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College athletes have an elevated risk of developing an eating disorder

Posted: 8:25 PM, Sep 09, 2019
Updated: 2019-09-13 18:28:40-04
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BOISE — Anorexia nervosa, bulimia nervosa, and binge eating are all categorized as eating disorders. According to the National Eating Disorders Association, 20 million women and 10 million men across the U.S will suffer from an eating disorder at least once in their life. NEDA also shares that "over one-third of Division 1 female athletes report attitudes and symptoms placing them at risk for anorexia."

Denise Matheson is a wife and mother and former basketball coach. She was also a basketball player for Boise State University. While competing for the Broncos, Denise developed an eating disorder. A comment made by a former coach triggered Denise's sudden quest to look thin.

"We're sitting there in her office, just her and I, and she just jokingly said, 'you know, you've really got a little extra junk in the trunk.' It hit me to the core because I thought that I was doing well. I gave all of myself, especially my first year, to what I thought was our program."

In her quest to "fit the mold," a mold made by her coach, Denise began restricting herself.

"If I ate something that I thought wasn't right or ate too much of something, running it off, biking it off or um, not eating the next day."

As her body began to change, so did people's opinions.

"I got praised when my body type changed the summer between my freshman and sophomore year. I was very much praised, which then just fueled the fire."

With her peers unknowingly supporting a negative behavior, Denise needed more to keep going.

"I restricted my diet, which of course restricted my energy level and so then I started taking caffeine pills."

The caffeine pills were only a temporary fix. Denise tells 6 On Your Side that one day when conditioning with her team she began to feel faint. She quickly ran off so her teammates and coach couldn't see what happened next. Denise passed out on a field and was taken to the hospital. "That was very much my rock bottom," says Matheson.

No one knew, and no one asked Denise about her eating disorder. After her hospitalization, she ended up leaving Boise State and took some much needed time off. Then, with a little encouragement from the College of Idaho's former basketball coach turned Athletic Director, Reagan Rossi, Denise not only went back to school, but she joined the basketball team.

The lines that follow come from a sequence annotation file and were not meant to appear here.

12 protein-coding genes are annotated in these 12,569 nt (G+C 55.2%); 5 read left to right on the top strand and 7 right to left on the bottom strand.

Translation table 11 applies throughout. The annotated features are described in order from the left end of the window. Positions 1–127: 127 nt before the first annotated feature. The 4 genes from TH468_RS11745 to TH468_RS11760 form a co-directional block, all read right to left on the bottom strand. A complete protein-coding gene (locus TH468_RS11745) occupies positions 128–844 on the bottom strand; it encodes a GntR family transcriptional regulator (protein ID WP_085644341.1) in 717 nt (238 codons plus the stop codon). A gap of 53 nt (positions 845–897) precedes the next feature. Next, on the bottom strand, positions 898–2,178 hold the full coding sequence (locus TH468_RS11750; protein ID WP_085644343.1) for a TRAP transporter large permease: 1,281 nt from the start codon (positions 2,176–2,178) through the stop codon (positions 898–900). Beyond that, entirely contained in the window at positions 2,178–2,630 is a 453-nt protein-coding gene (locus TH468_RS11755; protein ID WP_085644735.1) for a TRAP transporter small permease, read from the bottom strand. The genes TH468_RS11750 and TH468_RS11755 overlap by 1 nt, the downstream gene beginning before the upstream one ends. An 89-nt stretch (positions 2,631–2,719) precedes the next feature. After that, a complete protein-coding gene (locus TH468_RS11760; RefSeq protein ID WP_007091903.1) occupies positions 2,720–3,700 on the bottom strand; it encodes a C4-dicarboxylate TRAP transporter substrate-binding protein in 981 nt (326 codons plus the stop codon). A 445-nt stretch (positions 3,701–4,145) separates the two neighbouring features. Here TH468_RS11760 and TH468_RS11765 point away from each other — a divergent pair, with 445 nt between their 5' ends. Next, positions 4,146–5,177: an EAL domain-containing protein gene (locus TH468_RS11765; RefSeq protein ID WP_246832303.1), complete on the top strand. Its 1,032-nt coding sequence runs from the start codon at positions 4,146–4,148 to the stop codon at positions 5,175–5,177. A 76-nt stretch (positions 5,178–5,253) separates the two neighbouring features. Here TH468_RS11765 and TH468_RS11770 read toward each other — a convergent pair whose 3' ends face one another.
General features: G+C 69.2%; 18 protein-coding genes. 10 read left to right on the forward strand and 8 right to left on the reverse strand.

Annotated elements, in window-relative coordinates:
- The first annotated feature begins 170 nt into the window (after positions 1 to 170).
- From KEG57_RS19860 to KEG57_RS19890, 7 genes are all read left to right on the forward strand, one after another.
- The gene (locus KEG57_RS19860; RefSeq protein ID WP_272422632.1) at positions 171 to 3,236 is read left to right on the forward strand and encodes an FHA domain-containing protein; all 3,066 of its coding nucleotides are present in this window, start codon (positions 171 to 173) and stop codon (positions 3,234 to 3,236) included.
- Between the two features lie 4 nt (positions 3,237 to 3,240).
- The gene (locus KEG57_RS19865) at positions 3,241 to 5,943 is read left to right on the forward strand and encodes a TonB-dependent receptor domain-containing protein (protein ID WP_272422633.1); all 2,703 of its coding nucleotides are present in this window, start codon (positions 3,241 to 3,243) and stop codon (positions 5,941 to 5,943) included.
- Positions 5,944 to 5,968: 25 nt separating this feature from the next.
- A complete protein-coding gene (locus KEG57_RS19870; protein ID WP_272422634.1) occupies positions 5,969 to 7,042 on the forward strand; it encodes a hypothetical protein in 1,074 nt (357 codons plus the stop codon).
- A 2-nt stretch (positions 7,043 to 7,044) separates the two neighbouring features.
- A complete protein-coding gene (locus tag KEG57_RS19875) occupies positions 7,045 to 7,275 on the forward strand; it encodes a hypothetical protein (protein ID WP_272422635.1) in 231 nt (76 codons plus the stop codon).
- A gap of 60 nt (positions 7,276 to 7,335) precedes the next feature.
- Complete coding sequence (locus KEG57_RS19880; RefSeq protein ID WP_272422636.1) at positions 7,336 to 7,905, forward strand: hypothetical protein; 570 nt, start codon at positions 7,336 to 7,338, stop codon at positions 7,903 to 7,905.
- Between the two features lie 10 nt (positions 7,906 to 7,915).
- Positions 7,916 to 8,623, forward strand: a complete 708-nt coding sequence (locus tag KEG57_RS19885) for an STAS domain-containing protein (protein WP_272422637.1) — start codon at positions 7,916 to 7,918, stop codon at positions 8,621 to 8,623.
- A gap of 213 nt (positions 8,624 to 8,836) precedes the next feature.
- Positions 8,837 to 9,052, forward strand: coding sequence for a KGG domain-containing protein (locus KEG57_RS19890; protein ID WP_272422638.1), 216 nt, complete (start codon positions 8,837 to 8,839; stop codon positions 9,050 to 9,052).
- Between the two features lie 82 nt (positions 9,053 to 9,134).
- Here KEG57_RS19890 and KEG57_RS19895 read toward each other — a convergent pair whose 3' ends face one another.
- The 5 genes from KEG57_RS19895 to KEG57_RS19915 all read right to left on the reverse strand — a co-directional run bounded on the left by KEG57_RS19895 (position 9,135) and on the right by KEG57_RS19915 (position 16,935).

Cynthia Mauzerall is the Director of Health and Wellness at the College of Idaho. While listening to Denise's interview she added, "I think as a society we have to kind of think about the words we use, even the word "healthy," you know, What does that mean? I think sometimes for athletes that means 'my weight's good and I'm not injured,' and I hope that we can start seeing that more as 'my relationships are good, my mental health is good--you know I'm fueling myself well um and I feel good.'"

Mauzerall sees more athletes visiting the Health and Wellness center on campus, but she finds, "like a lot of other addictions, it's very hard for people to talk about it and there's just so much shame."

As a former college athlete, Cynthia refers to her experience with eating disorders as an athlete to help struggling athletes. "I know as a professional it's not easy for me to talk about these things given my past, but I know that it gives other people permission to talk about it."

With a health and wellness center and athletic faculty ready to help an athlete in need, Rossi wants her athletes to know, above all, they are supported… "Swallow the pride a little bit and come say 'hey, I'm struggling with this. I need some help.' When they do that, we're all hands on deck."

If you or someone you know is struggling with an eating disorder or disordered eating you can call the National Eating Disorders Hotline at 1-800-931-2237.